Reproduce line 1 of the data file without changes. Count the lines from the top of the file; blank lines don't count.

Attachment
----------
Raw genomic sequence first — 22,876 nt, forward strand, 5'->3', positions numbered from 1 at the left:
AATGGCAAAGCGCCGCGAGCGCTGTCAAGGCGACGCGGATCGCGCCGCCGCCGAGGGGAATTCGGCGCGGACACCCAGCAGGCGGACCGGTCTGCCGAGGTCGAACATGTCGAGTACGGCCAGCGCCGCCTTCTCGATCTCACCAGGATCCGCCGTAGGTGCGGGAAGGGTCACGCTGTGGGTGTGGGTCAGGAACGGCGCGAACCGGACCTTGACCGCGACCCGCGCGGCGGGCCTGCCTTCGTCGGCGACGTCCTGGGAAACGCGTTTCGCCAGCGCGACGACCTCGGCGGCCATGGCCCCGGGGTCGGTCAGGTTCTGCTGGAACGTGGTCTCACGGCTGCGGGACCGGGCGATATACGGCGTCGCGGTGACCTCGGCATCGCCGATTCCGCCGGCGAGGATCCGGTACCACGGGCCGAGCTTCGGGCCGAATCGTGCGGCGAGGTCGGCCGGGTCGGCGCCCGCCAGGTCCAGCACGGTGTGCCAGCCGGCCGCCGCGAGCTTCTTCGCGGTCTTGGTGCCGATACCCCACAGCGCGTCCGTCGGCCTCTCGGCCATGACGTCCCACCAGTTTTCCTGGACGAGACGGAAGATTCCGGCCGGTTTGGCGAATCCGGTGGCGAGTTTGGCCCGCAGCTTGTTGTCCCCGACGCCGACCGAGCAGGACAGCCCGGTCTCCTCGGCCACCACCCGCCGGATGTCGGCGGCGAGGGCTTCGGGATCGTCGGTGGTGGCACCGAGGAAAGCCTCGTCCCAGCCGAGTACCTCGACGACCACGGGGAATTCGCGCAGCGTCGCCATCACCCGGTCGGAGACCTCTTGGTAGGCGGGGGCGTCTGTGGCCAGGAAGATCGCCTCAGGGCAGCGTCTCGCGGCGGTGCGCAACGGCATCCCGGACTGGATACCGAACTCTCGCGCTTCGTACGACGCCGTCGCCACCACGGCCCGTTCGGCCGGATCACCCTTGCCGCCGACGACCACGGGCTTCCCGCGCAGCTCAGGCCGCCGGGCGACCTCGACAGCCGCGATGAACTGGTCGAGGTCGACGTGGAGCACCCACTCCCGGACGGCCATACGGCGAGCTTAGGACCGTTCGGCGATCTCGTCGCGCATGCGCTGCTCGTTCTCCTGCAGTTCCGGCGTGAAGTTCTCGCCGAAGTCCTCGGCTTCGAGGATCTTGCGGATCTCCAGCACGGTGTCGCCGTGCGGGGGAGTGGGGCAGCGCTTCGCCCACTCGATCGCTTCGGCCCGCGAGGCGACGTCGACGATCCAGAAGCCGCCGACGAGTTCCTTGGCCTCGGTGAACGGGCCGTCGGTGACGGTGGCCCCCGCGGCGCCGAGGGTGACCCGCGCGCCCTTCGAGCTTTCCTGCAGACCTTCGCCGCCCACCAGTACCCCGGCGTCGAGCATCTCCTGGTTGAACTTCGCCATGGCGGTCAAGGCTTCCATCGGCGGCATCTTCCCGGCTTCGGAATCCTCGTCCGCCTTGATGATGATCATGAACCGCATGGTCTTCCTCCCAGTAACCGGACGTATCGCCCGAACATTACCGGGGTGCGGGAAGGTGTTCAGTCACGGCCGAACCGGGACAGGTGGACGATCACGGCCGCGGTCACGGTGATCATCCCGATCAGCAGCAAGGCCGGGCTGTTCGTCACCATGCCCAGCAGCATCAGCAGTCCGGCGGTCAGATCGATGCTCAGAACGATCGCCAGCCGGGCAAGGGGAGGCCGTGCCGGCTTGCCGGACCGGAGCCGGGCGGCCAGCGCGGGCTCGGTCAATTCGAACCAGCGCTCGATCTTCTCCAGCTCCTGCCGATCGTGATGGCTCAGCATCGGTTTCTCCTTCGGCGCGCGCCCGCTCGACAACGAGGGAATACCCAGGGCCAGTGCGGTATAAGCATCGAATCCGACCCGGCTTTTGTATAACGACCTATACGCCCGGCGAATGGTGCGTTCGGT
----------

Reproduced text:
Raw genomic sequence first — 22,876 nt, forward strand, 5'->3', positions numbered from 1 at the left: